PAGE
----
"" Writer's Wanderings: Cold War Memories In Southern Florida

Tuesday, February 22, 2011

Cold War Memories In Southern Florida

When the construction of Russian missile bases in Cuba was discovered in 1962, I was a sophomore in high school. I had spent my elementary school years learning to cower under my desk, my head buried in the crook of my elbow, to avoid the devastating effects of a nuclear blast should Russia bomb Cleveland.

Youth has a way of taking a crisis more lightly than those who are more experienced but knowing that nuclear missiles could be that close to the U.S., was unnerving. Today, we would have know more about what our defenses were. Our media is probably too well informed. But then there were nike sites set up throughout the country that could hold missiles to defend us should the Russians decide to attack.

One of those sites was in the middle of the area that now belongs to Everglades National Park. They have recruited some volunteers who actually worked at the Nike site and between October and April each year (less mosquitoes then) are conducting tours of the area. The talk is quite interesting but unfortunately there's not a whole lot left to see--several missile barns, an assembly building, a dog kennel. When the park took over, they demolished a lot of the buildings. Still it made an interesting Saturday afternoon.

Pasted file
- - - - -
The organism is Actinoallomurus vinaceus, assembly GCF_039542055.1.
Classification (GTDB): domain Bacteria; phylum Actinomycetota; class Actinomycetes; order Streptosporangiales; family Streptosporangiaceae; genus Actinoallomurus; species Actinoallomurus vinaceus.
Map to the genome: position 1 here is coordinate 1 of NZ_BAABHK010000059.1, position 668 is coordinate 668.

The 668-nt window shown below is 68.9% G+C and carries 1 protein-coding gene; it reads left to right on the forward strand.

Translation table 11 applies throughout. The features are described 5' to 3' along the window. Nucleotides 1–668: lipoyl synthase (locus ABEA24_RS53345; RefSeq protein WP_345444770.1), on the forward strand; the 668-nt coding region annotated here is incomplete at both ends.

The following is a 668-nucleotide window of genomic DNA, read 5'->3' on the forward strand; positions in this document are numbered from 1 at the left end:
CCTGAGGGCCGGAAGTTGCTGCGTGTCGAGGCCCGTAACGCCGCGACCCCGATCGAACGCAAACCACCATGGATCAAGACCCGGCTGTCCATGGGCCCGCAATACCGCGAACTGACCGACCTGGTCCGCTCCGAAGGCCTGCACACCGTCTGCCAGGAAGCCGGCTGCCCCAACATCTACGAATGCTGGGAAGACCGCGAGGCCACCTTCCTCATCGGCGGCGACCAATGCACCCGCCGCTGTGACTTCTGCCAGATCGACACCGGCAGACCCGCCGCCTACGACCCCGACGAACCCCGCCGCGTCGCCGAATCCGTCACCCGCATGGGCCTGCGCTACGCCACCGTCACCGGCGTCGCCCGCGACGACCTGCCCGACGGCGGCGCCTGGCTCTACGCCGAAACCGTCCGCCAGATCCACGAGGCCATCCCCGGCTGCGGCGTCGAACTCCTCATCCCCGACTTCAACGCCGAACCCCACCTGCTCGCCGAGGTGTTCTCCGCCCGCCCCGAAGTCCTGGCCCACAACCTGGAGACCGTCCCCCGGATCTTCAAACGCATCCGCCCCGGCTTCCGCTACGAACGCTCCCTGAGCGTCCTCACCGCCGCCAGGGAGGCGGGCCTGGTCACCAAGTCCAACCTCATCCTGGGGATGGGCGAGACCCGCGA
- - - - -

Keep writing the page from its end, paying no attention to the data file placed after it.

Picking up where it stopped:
The base was built in 1964 just two years after the Cuban Missile Crisis of October, 1962. They were prepared with several different types of anti-missile technology and warheads to intercept anything that might come from Russia by way of Cuba.

Here are a couple of links to more information if you'd like to learn more of the history:
HM69 Nike Missile Base
Historic Resource Study
One of the buildings has been restored enough to allow visitors. Along the walls are posters with some of the communications that were exchanged between President Kennedy and Nikita Krushchev, the Russian leader. One of them shows that Krushchev insisted upon our removing the missile base we had in Turkey. Apparently this was part of secret negotiations that went on. With a wry smile our guide who had served at the Nike base, said, "We think he had a summer home across the lake from the site and it ruined his view."

Along with us on the tour was a group of young teen Boy Scouts. It was fun to see what they thought of everything. And especially noteworthy that what probably caught their attention most was the old wall phone with a dial on it. They all had to try it out. One kid, tongue-in-cheek, asked, "How do you send a text on this?"

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